many grams are needed to make 100cm3 of a 0.15mol dm-3

(iv) Vigorous oxidation of ibuprofen produces a dibasic acid A. A

solution containing 0.10g of A required 12.0cm3 of 0.10mol
dm-3 NaOH for neutralization. Suggest a structure for A,
showing your working.
(b) The Ka value for ibuprofen is 6.3x10-6mol dm-3.
(i) Write an expression for Ka.
(ii) Use the Ka value to calculate the pH of a 0.15mol dm-3
solution of ibuprofen.
(c) To avoid problems with digestive irritation over a long period of
use, research is being carried out into ways of administering
ibuprofen using skin patches. For this use the compound is
dissolved in a hydrophilic gel which acts as a buffer.
(i) What do you understand by the term buffer?

The buffer used in the pharmaceutical preparation is a solution

containing Na2HPO4 and NaH2PO4. These salts contain the
HPO42- and H2PO4- ions respectively.
(ii) Write equations to show how this buffer reacts with
H+ ions,
OH- ions
(iii) A buffer solution containing equal concentrations of the two
sodium phosphate salts has a pH of 7.20. Calculate the pH of
a pharmaceutical preparation containing 0.002mol dm-3 of
Na2HPO4 and 0.005mol dm-3 of NaH2PO4.
[A2 Nov 2006 Paper IV Q2]


Q: The pKa of ethanoic (acetic) acid is 4.76 at 25C.

(a) Calculate the pH of a 0.10mol dm-3 acetic acid solution.
(b) If 100mL of 0.20mol dm-3 acetic acid and 100mL of 0.20mol
dm-3 sodium acetate are mixed, what is the pH of the resulting
(c) If 0.0050mole of solid NaOH is added to this solution, what is
the pH?


Q: 3
(e) Solutions of amino acids are good buffers.
(i) What is meant by the term buffer?
(ii) Write an equation to show how a solution of alanine,
CH3CH(NH2)CO2H, behaves as a buffer in the presence of an
acid such as HCl (aq).
(iii) Briefly describe how the pH of blood is controlled.
(iv) Calculate the pH of the buffer formed when 10.0cm3 of
0.100mol dm-3 NaOH is added to 10.0cm3 of 0.250mol dm-3
CH3CO2H, whose pKa = 4.76.
[A2 Nov 2011 Paper 43 Q3]

Q: 2
(b) A buffer solution is to be made using 1.00mol dm-3 ethanoic acid,
CH3CO2H, and 1.00mol dm-3 sodium ethanoate, CH3CO2Na.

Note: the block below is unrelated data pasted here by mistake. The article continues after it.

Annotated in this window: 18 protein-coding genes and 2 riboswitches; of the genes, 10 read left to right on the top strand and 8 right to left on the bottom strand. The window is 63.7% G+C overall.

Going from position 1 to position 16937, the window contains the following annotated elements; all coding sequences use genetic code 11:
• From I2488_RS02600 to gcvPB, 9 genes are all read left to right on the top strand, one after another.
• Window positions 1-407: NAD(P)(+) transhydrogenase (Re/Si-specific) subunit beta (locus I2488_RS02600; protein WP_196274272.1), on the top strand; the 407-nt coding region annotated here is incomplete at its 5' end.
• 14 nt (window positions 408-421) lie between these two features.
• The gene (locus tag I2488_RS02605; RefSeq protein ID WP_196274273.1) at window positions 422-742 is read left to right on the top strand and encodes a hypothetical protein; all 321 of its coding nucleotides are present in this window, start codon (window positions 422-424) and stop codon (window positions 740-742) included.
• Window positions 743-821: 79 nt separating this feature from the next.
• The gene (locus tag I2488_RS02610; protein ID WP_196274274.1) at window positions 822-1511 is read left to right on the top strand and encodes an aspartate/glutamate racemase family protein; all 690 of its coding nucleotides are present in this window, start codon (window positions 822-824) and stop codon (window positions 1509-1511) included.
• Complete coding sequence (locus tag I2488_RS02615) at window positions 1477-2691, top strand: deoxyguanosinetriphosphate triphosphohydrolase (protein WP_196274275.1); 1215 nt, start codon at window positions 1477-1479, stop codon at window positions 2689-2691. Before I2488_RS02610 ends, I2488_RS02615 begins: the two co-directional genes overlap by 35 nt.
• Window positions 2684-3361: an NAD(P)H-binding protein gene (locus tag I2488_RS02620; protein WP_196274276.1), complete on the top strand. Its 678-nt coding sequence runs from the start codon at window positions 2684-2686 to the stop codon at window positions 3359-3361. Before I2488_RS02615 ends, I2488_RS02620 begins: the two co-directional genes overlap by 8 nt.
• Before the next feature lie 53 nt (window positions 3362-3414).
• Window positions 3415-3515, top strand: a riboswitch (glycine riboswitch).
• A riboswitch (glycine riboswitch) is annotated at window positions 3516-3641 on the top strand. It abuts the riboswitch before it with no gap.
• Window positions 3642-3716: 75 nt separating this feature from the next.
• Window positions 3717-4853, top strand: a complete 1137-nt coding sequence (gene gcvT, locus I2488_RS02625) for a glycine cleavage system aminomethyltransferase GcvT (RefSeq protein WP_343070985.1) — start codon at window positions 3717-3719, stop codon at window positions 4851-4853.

Calculate to the nearest 1cm3 the volumes of each solution that
would be required to make 100cm3 of a buffer solution with pH
5.50. Clearly show all steps in your working.
Ka (CH3CO2H) = 1.79 10-5 mol dm-3
[A2 June 2013 Paper 42 Q2]

Q: 2
Monuments made of marble or limestone, such as the Taj Mahal in
India and the Mayan temples in Mexico, are suffering erosion by
acid rain. The carbonate stone is converted by the acid rain into
the relatively more soluble sulphate.
(a) (i) Write an expression for the solubility product, Ksp, of CaSO4,
stating its units.
(ii) The Ksp of CaSO4 has a numerical value of 3x10-5. Use your
expression in (i) to calculate [CaSO4] in a saturated solution.
(iii) Hence calculate the maximum loss in mass of a small statue
if 100dm3 of acid rain falls on it. Assume the statue is made
of pure calcium carbonate, and that the acid rain becomes
saturated with CaSO4.
[A2 June 2006 Paper IV Q2]


Q: 2
(a) Barium ions are poisonous. Patients with digestive tract
problems are sometimes given an X-ray after they have
swallowed a barium meal, consisting of a suspension of BaSO4
in water. The [Ba2+ (aq)] in a saturated solution of BaSO4 is too
low to cause problems of toxicity.
(i) Write an expression for the solubility product, Ksp, for BaSO4,
including its units.
(ii) The numerical value of Ksp is 1.30x10-10. Calculate [Ba2+ (aq)]
in a saturated solution of BaSO4.

(iii) The numerical value of Ksp for BaCO3 (5x10-10) is not

significantly higher than that for BaSO4, but barium carbonate
is very poisonous if ingested. Suggest a reason why this
might be so.
(b) A useful commercial source of magnesium is sea water where
[Mg2+ (aq)] is 0.054mol dm-3. The magnesium is precipitated
from solution by adding calcium hydroxide.
Mg2+ (aq) + Ca(OH)2 (s) Ca2+ (aq) + Mg(OH)2 (s)
(i) Write an expression for the Ksp of Mg(OH)2, including its units.
(ii) The numerical value for Ksp is 2.00x10-11. Calculate [Mg2+
(aq)] in a saturated solution of Mg(OH)2.

(iii) Hence calculate the maximum percentage of the original

magnesium in the seawater that this method can extract.
[A2 June 2003 Paper IV Q2]

Q: 2
(c) Calcium hydroxide, Ca(OH)2, is slightly soluble in water.
(i) Write an expression for Ksp for calcium hydroxide, and state its
(ii) 25.0cm3 of a saturated solution of Ca(OH)2 required 21.0cm3
of 0.0500mol dm-3 HCl for complete neutralisation. Calculate
the [OH- (aq)] and the [Ca2+ (aq)] in the saturated solution, and
hence calculate a value for Ksp.
(iii) How would the solubility of Ca(OH)2 in 0.1mol dm-3 NaOH
compare with that in water? Explain your answer.
[A2 June 2010 Paper 42 Q2]


Q: 2
(c) Silver bromide is sparingly soluble in water.

(i) Calculate [Ag+ (aq)] in a saturated aqueous solution of AgBr.

(ii) State and explain whether AgBr will be less or more soluble in
0.1mol dm-3 KBr than it is in pure water.
(d) Silver ions form complexes with ammonia and with amines.

(i) Write an expression for the Kc for this reaction, and state its

(ii) Using your expression for Kc calculate the [NH3 (aq)] needed
to change the [Ag+ (aq)] in a 0.10mol dm-3 solution of silver
nitrate to the value that you calculated in (c) (i).
Kc has the numerical value of 1.7x107 when R = H.
(iii) Explain whether you would expect the Kc for the reaction
where R = C2H5 to be greater or less than that for the reaction
where R = H.
[A2 Nov 2009 Paper 42 Q2]

Q: 2
(c) The solubility product, Ksp, of magnesium hydroxide has a
numerical value of 2.0x10-11.
(i) Write an expression for the Ksp of magnesium hydroxide,
stating its units.
(ii) Use the value of Ksp given to calculate the concentration of
Mg(OH)2 in a saturated solution.
(iii) Explain whether magnesium hydroxide would be more or
less soluble in 0.1mol dm-3 MgSO4 (aq) than in water.
[A2 Nov 2007 Paper IV Q2]